Prophet of doom Prince Mashele traffics in stereotypes
If there's one thing that can be said of "political analyst" and "think tank wizard" Prince Mashele's broadsides that regularly find favour on the opinion pages, it's that they are wholly lacking in depth and originality.
Like many of the professional pessimists who have staked their careers on "speaking truth to power", he displays a far greater interest in playing the role of town crier instead of offering solutions to the very real problems this country faces.
His latest article "Ramaphosa is blocking progress through his dour appointments" (Sowetan: July 29, 2019) continues in the vein of all his other portrayals of SA as being on the road to perdition.
In his latest missive it is interesting that Mashele, who has built up his academic stature by producing plodding and gloomy tomes like "The Death of our Society" (2011: still waiting) and "The Fall of the ANC" (2017: still waiting) chose an academic gathering as the context for his latest attack on President Cyril Ramaphosa.
The 25 Years of Democracy Conference, convened by the Mapungubwe Institute for Strategic Reflection and the University of Johannesburg last week, attracted some of the country's finest academic minds.
Nothing the president said is what the entire world doesn't already know: that we need to prepare our workforces for the changes of the 4th Industrial Revolution.
His suggestion that the president's remarks were a betrayal of an election promise are moronic, to use Mashele's own favoured term in his 2011 book where he claimed the country is run by morons.
No doubt he was not in attendance at the conference, because he would have been able to contextualise the president's words. Either that, or he deliberately lied to make a point, illustrating his own mendacity.
Then again, why would he have attended? It was Mashele after all who in typically vapid fashion dismissed "successful blacks" (like those who were probably at the conference) as being non-readers and disinclined to pursuits like thinking.
He wrote in 2015: "Successful black people don't buy books. White people know this. When they plan shopping malls for black communities, they do not include book shops."
He went further: "Libraries in black communities are generally unoccupied. Or in some cases they are simply burnt down."
A man is known by the company he keeps, goes the old saying. And so it is no surprise that Mashele, who has in the past expressed his admiration for the fine liberal traditions of Tony Leon and the DA, and is prone to quoting the works of the reactionary xenophobe Samuel Huntington - received a glowing review for his "Blacks Don't Read" article from no less than the Afrikaner separatist Dan Roodt.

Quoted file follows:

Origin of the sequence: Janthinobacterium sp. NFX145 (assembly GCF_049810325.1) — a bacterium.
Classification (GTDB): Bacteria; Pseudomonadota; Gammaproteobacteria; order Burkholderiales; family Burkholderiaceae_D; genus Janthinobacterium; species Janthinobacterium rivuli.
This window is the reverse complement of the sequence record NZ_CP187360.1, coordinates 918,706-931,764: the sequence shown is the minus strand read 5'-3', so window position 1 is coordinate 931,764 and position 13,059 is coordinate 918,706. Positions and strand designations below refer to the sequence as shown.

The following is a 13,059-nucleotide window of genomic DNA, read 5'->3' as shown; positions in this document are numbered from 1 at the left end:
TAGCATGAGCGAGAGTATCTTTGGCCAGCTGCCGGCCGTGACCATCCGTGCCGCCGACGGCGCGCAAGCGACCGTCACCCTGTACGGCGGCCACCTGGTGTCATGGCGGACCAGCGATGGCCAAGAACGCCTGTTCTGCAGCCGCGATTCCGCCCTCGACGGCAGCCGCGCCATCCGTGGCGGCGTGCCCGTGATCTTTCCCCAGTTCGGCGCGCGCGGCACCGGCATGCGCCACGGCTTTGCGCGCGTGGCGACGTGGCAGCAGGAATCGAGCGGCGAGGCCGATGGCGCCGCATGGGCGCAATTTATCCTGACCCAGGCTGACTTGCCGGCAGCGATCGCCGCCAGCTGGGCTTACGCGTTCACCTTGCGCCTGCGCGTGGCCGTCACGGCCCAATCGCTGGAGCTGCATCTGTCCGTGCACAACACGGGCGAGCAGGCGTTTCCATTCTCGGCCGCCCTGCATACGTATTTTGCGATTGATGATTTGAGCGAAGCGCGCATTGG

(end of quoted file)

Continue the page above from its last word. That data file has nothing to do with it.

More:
So much so that Roodt posted it on his blog, adding his personal endorsement: "blacks simply don't take much of an interest in books. They prefer flashy cars and clothes."
The racists who give Mashele the thumbs-up would probably also have liked his 2016 attempt at satire where he declared that SA was "just another African country"; that our people should "come to terms with our real character" - namely a way of life "ruled by kings, chiefs and indunas".
Furthermore, he wrote: "Constitutionalism is a concept far ahead of us as a people."
But to call Mashele an Afro-pessimist would be reaching, and assuming that his critique is informed by historical context and sound analysis. To the contrary, he is often far from it.
Had Mashele offered up a well-argued case for exactly what kind of skills he envisions the country's leaders should possess to lead key departments such as education - it would be worth reading. Instead, two cabinet ministers are simply dismissed for being too old: as though age were a determinant of aptitude or capability.
Mashele's attack on the head of the Presidential Policy Unit, seasoned public servant and respected academic and author, Busani Ngcaweni, is typical of the cattiness upon which he has built his career.
Furthermore, his advice to the president to read certain books around statecraft is patronising and presumptuous.
Trafficking in stereotypes and sweeping generalisations is the stock in trade for the likes of Mashele, whose views are regularly sought out by those who want to make a case for their doomsday predictions. Sadly, when it comes to reasoned critique, they are found lacking.
Whereas there are those in our society who use their position of access to the airwaves and the opinion pages to sound their prophecies of doom - we are a government committed to restoring hope to our people, and to working to meet their expectations.
We are living in difficult times. All South Africans must put shoulder to the wheel to help end poverty, inequality and underdevelopment. Eternal pessimism does us no favours.
As Cornel West writes: "Empathy is not simply a matter of trying to imagine what others are going through, but having the will to muster enough courage to do something about it."
At a time when President Ramaphosa has emphasised the need to forge social compacts across society to carve a new path for this country's future - the intellectual and academic community have a critical role to play.
As voices of critique, but also as voices of reason. Those in our society privileged by the benefits of higher education can and should be at the forefront of producing and disseminating knowledge that doesn't only diagnose, but offer solutions.
This requires a particular brand of public intellectual who understands the importance of their role as an academic, as an African, and as a citizen. Sadly, Prince Mashele is not one of them.
Diko is spokesperson to the president.
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